• Conduct field studies to get info about actual use
  • Check objectives using usability testing
You may notice that “usability testing” appears several times throughout the process, from the first phase to the last. Providing a great user experience is an ongoing process. You can find more information about usability and user-centered design guidelines and methodologies in the rest of the resources section of the UXPA web site.

What is a User Experience Professional?

The UXPA defines a User Experience (UX) professional broadly as people who research, design, and evaluate the user experience of products and services. Some specialize in conducting usability tests or other user research while others practice UX as part of other responsibilities in designing products, services, software applications or web sites. The training and professional background of UX professionals is equally broad. Many have qualifications in closely related fields like human-computer interaction (HCI), information design or psychology. Others have used their backgrounds in computer science, project management, journalism, fine arts, library science, or business as part of their journey towards being a UX professional.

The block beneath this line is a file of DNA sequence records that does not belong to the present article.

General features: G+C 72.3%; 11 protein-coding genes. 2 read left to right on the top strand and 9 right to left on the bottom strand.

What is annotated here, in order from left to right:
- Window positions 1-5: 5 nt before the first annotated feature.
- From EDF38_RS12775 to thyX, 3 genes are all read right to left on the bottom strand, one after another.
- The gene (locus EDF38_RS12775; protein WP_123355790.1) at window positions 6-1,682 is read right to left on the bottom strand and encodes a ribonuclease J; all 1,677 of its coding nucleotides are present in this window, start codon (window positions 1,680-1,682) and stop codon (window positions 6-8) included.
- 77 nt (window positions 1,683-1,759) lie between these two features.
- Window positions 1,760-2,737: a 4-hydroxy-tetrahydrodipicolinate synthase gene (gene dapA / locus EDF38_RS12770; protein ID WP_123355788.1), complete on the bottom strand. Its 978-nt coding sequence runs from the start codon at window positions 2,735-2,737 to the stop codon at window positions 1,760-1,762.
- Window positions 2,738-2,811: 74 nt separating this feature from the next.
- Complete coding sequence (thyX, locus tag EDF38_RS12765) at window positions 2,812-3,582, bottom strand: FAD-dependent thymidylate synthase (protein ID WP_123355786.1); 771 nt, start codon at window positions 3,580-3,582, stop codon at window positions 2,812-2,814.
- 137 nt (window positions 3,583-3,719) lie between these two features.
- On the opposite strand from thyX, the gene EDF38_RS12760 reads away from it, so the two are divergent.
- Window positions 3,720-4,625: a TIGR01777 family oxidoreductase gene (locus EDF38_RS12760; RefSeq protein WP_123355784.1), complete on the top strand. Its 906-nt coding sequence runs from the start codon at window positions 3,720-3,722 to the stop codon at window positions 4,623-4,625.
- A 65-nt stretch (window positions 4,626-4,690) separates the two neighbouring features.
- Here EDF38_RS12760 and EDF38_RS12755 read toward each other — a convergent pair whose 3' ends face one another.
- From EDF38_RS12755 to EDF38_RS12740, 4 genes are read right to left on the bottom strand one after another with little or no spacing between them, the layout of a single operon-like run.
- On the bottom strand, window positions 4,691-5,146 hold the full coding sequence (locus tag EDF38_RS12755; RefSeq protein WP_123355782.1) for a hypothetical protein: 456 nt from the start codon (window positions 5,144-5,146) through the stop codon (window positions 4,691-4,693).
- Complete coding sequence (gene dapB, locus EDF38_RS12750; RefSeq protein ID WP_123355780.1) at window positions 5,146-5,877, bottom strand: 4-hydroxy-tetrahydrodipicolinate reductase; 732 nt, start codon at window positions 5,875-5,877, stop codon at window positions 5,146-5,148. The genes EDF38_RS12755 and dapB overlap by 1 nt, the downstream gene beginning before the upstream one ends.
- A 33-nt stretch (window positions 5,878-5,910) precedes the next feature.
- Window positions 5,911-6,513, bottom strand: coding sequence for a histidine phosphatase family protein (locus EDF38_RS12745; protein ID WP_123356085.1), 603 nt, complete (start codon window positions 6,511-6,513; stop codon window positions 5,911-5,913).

“Doing UX”

The activities of a UX professional – or the time spent on UX activities for those with other primary responsibilities – are all part of an approach to design called user-centered design. They span the entire product life-cycle from user research during planning and early visioning to the final rollout or release of a product. There is an international standardISO 9241-210 (originally 13407) that is the basis for many user-centered design approaches. Broadly speaking, UX activities can be divided into:

  • Research – learning about the people who will use a product and the context in which it will be used.
  • Evaluation – observing (and learning from) users as they work with a product before, during and after the design and development process.
  • Design – whether it is called interface, interaction, information or experience design.

Body of Knowledge

The UXPA Body of Knowledge project is working to define the work of a UX professional. The project includes: